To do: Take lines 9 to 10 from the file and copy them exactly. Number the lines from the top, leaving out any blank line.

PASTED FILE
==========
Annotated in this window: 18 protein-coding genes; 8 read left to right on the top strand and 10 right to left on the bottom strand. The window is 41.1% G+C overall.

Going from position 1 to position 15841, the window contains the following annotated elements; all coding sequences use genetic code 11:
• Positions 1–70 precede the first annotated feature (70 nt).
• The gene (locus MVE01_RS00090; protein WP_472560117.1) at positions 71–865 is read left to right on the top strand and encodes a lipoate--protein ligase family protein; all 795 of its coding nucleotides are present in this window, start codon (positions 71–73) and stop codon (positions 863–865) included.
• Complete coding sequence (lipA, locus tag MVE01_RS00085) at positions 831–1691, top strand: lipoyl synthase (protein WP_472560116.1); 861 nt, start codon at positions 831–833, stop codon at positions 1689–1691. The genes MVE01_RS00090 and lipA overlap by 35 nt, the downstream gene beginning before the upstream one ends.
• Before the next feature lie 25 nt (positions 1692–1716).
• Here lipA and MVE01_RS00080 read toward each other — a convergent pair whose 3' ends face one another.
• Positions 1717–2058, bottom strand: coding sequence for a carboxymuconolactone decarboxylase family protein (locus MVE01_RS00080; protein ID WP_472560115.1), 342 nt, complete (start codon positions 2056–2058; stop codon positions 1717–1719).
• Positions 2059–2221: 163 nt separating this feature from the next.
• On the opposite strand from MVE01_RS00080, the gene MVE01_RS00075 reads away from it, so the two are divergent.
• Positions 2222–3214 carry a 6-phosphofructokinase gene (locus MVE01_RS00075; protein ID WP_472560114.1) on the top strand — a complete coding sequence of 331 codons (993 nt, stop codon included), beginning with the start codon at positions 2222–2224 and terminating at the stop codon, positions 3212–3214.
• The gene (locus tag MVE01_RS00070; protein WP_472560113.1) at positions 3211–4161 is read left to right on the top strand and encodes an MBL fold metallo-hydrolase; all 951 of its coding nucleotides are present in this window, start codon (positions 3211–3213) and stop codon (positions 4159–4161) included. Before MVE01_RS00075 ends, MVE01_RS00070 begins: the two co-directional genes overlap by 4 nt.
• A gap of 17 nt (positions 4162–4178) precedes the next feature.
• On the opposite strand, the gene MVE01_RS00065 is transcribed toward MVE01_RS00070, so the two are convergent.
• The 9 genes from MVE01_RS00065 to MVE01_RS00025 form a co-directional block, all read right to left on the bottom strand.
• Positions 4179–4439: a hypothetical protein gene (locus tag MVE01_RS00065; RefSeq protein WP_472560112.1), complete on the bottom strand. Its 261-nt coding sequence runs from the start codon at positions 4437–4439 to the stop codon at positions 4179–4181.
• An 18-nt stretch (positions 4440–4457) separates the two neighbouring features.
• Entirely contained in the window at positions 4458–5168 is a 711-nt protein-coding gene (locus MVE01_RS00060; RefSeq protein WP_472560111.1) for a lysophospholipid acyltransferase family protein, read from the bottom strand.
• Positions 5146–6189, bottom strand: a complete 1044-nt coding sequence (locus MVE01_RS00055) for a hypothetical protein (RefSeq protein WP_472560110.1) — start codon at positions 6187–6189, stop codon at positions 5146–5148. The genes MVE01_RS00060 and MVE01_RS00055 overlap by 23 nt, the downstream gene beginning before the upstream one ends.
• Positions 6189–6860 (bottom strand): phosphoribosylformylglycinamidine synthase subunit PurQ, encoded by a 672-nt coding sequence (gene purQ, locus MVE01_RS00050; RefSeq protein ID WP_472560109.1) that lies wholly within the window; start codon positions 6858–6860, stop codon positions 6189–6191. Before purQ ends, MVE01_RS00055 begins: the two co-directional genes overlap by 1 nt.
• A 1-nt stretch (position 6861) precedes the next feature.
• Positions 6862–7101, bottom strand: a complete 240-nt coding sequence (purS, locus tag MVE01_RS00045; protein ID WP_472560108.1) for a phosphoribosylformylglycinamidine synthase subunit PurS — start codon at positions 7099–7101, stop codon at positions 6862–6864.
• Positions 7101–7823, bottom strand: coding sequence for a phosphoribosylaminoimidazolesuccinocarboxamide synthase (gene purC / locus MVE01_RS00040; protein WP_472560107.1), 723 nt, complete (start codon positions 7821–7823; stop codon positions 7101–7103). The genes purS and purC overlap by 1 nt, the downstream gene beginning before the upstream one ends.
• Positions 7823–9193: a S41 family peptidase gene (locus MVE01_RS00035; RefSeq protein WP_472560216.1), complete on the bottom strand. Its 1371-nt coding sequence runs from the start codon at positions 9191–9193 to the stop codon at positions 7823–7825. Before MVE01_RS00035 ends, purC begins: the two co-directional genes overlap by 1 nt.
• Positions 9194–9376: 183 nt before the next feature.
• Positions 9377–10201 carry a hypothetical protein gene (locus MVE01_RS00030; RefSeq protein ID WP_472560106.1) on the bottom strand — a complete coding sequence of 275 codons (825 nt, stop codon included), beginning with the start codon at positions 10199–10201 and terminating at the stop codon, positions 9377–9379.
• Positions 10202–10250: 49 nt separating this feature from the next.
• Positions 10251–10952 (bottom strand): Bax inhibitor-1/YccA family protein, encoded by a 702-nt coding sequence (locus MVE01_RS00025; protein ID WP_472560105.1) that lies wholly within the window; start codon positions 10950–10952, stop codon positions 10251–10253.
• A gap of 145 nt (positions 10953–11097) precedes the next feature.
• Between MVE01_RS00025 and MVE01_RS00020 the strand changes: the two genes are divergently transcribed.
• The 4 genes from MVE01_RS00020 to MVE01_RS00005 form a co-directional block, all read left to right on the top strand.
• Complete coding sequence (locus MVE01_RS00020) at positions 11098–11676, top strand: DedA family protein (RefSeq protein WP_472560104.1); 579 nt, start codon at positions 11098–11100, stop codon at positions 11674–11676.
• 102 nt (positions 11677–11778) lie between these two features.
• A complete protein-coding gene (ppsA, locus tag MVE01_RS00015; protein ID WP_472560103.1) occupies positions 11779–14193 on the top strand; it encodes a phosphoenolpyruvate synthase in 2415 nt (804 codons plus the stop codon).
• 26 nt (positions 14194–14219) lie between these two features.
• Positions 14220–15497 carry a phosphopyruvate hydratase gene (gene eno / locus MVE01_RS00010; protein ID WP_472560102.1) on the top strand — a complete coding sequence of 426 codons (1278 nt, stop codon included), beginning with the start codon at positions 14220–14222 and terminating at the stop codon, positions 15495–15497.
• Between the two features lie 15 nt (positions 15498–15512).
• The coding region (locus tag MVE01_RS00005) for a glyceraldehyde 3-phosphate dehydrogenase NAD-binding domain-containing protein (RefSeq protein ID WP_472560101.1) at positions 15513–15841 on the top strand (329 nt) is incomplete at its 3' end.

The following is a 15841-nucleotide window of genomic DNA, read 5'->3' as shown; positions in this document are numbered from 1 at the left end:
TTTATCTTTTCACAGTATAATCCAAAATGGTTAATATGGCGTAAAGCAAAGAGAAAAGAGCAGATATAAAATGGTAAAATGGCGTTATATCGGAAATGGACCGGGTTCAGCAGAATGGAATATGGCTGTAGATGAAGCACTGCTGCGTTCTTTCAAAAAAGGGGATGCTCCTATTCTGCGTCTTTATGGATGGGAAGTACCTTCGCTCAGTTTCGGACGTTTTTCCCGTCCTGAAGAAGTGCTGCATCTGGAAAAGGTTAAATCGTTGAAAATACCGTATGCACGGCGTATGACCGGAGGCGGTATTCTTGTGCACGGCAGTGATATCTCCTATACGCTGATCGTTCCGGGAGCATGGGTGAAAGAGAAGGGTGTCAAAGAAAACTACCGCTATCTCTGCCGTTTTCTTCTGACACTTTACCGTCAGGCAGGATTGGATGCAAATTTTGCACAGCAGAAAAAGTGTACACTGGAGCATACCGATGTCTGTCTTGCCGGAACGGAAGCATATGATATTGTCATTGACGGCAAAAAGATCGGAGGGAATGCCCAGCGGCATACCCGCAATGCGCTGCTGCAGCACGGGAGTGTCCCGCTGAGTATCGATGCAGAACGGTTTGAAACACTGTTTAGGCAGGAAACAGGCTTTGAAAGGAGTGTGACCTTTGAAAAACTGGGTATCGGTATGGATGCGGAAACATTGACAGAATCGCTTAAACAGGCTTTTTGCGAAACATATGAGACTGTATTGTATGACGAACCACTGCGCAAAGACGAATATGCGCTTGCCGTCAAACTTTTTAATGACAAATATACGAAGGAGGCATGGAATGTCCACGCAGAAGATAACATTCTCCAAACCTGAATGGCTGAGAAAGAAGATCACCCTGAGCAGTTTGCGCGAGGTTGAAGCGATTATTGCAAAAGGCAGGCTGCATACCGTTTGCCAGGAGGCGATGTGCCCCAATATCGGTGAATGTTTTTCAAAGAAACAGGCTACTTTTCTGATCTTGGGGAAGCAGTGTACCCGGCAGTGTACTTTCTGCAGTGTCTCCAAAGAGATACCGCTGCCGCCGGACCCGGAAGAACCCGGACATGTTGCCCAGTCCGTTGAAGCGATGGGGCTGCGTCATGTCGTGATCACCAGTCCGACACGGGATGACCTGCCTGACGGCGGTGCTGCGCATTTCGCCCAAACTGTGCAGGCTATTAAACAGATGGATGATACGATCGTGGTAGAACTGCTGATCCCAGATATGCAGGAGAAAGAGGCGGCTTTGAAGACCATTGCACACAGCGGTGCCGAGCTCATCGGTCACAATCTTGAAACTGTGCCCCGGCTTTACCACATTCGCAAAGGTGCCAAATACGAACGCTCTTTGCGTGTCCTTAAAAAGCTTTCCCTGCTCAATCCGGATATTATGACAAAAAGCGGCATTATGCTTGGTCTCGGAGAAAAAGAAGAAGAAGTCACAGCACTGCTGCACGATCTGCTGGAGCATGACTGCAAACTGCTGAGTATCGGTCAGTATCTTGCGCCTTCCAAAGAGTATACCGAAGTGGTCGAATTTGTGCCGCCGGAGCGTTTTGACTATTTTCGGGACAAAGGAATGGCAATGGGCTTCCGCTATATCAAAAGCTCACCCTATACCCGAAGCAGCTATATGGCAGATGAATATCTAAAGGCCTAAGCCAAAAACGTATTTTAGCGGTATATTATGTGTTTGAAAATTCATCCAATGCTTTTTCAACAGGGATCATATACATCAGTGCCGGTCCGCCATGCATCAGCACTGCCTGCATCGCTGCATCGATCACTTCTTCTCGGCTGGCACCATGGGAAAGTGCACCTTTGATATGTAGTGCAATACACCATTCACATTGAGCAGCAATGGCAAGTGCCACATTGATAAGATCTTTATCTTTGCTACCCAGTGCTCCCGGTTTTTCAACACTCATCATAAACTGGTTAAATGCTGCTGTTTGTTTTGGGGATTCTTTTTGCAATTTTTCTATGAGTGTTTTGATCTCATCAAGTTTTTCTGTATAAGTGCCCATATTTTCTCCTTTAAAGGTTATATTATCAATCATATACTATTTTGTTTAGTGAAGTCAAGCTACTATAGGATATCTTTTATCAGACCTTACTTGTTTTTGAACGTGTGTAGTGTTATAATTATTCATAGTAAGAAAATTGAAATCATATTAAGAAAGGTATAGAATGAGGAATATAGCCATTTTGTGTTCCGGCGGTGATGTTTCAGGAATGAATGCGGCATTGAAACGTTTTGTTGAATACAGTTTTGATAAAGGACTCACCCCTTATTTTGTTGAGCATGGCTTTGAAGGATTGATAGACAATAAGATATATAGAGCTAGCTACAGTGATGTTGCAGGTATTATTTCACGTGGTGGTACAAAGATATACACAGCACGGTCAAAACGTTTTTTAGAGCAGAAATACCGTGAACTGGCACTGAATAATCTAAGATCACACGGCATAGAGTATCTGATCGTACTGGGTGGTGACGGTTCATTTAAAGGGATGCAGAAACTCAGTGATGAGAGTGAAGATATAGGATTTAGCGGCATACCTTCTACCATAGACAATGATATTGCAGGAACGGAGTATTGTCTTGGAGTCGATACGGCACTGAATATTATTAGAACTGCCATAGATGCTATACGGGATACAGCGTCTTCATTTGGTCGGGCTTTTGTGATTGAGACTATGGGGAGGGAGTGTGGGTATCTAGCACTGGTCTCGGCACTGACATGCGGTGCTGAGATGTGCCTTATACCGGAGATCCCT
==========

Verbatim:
• Positions 2059–2221: 163 nt separating this feature from the next.
• On the opposite strand from MVE01_RS00080, the gene MVE01_RS00075 reads away from it, so the two are divergent.